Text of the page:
Refuses to Leave. If the interested director does not leave voluntarily, the board can ask him to leave. If he refuses to leave, the board can adjourn the meeting to another location where they can hold the discussion and vote without interference by the interested director. Under those circumstances, the board might also consider a vote of censure against the director for his refusal to recuse himself.
Other. For more information on the importance of avoiding ethics conflicts, see Ethics v. Carrigan. http://www.davis-stirling.com/Main-Index/Recusal-Defined
- The legislature refers a piece of legislation to the people to either approve or reject it by vote.
- Compulsory referendum – Typically new constitutions must be submitted to the people for approval before they are considered ratified. Some states also require that bond measures be approved by referendum.
- Voluntary referendum – The legislature may, at their option, refer a piece of legislation to the people.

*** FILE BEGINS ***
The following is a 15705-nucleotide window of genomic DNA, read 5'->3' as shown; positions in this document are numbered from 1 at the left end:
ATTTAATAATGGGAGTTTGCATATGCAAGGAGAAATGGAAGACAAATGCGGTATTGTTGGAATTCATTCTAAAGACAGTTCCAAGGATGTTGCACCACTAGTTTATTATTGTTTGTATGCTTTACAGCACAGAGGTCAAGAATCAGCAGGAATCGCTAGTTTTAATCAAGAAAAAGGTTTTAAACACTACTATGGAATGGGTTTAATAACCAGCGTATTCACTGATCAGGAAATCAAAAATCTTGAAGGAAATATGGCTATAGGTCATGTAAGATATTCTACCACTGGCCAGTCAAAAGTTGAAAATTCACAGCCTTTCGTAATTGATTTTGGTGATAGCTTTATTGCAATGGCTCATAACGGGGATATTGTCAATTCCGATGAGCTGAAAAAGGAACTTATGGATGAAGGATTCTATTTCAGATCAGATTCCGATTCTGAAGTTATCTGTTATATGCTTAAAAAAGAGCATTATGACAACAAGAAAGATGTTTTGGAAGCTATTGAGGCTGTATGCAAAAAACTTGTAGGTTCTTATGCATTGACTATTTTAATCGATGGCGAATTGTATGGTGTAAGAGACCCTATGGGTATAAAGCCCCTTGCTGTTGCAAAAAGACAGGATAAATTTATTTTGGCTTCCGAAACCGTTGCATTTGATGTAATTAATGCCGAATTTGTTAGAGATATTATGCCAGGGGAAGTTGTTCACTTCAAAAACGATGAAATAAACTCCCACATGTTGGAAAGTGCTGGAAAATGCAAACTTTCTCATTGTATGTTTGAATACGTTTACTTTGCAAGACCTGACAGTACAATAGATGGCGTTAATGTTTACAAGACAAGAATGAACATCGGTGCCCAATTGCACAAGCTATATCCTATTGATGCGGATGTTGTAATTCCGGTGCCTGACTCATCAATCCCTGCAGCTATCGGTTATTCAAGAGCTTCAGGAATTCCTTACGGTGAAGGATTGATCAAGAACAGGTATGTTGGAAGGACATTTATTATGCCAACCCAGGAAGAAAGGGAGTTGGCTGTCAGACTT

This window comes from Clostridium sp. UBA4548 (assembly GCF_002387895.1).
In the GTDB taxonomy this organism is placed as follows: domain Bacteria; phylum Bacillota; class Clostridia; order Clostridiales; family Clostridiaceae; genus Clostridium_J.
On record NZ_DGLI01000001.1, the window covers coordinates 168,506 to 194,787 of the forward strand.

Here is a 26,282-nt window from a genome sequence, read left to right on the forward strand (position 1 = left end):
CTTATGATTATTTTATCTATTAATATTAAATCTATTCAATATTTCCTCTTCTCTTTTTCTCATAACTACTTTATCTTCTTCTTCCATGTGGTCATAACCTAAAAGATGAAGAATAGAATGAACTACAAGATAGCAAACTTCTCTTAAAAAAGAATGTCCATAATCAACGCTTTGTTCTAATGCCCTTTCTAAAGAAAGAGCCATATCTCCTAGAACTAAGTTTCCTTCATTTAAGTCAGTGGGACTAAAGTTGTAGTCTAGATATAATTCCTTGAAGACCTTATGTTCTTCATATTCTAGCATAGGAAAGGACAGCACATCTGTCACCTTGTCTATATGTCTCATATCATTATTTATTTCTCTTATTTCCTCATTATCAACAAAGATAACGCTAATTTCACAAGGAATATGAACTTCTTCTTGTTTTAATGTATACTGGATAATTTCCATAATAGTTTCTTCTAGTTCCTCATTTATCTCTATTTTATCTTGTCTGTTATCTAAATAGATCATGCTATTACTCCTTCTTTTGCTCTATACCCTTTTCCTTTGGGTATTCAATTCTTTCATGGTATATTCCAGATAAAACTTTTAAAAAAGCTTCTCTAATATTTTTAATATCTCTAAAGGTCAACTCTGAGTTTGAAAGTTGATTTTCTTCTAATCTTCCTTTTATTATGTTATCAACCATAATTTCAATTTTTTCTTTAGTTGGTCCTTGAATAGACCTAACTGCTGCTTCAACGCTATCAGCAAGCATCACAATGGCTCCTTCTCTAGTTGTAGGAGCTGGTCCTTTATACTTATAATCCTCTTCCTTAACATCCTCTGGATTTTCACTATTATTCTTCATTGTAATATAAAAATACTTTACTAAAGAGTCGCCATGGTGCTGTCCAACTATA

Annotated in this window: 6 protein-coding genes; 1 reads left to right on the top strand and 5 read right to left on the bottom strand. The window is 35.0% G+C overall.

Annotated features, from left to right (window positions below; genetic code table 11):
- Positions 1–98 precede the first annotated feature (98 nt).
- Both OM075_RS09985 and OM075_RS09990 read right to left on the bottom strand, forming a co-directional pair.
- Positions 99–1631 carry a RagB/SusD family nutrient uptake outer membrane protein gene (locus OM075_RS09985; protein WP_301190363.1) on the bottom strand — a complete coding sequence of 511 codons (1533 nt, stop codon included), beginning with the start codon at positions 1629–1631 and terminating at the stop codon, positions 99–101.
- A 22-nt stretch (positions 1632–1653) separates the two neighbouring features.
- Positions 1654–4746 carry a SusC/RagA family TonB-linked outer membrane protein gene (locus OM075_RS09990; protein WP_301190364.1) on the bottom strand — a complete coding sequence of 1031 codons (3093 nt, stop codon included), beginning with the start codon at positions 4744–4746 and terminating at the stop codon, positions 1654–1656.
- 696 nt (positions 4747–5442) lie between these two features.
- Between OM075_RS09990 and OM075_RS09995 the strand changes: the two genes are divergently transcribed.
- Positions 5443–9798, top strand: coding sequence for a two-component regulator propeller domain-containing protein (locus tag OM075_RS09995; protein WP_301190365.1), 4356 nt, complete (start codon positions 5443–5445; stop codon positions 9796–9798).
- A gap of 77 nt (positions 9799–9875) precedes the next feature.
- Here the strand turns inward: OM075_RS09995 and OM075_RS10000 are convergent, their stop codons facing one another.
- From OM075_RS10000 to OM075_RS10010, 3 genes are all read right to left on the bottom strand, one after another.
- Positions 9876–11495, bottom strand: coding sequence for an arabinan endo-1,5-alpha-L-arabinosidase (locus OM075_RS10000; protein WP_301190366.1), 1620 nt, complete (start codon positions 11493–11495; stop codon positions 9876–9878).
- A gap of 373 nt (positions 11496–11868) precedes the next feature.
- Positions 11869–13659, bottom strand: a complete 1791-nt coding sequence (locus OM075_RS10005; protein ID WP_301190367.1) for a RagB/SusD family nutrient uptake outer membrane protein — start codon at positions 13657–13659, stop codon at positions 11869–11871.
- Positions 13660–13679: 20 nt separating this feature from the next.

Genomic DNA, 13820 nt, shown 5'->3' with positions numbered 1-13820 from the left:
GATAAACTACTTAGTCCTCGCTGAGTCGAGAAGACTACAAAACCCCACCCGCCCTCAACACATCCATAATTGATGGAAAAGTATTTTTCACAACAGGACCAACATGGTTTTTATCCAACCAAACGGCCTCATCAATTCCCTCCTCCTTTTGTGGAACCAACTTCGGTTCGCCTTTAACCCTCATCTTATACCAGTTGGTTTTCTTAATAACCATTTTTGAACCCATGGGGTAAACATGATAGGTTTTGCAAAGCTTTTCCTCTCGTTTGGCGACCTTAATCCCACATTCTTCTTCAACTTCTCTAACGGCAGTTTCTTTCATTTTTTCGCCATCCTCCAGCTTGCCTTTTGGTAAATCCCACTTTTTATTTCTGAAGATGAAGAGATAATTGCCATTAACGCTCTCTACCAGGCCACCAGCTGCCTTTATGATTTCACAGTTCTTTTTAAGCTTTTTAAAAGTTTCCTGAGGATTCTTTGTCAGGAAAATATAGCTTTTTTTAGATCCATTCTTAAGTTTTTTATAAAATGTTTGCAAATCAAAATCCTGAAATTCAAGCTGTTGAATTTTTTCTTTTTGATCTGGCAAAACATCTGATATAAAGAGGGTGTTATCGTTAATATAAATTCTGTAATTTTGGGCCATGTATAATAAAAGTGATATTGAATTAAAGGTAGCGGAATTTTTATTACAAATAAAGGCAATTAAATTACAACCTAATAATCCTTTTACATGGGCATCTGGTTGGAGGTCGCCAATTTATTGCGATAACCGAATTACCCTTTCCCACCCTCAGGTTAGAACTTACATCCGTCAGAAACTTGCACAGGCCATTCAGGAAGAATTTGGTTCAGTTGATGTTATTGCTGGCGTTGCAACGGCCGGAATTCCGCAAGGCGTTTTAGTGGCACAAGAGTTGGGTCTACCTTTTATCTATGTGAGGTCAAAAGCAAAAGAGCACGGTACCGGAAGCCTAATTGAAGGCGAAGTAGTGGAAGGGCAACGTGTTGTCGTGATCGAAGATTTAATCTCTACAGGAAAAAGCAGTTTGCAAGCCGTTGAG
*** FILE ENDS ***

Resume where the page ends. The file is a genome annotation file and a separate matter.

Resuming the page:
- Popular referendum – The people may challenge a law recently passed by the legislature. If enough signatures are gathered, the law will be put to a vote by the people who may vote to nullify the law. http://www.ncid.us/initiative_referendum
REIT • Real Estate Investment Trust • A REIT is a type of security that invests in real estate through property or mortgages and often trades on major exchanges like a stock. REITs provide investors with an extremely liquid stake in real estate. They receive special tax considerations and typically offer high dividend yields.
REITs, an investment vehicle for real estate that is com
parable to a mutual fund, allowing both small and large investors to acquire ownership in real estate ventures, own and in some cases operate commercial properties such as apartment complexes, hospitals, office buildings, timber land, warehouses, hotels and shopping malls.
All REITs must have at least 100 shareholders, no five of whom can hold more than 50% of shares between them. At least 75% of a REIT’s assets must be invested in real estate, cash or U.S. Treasurys; 75% of gross income must be derived from real estate.
REITs are required by law to maintain dividend payout ratios of at least 90%, making them a favorite for income-seeking investors. REITs can deduct these dividends and avoid most or all tax liabilities, though investors still pay income tax on the payouts they receive. Many REITs have dividend reinvestment plans (DRIPs), allowing returns to compound over time. http://www.investopedia.com/terms/r/reit.asp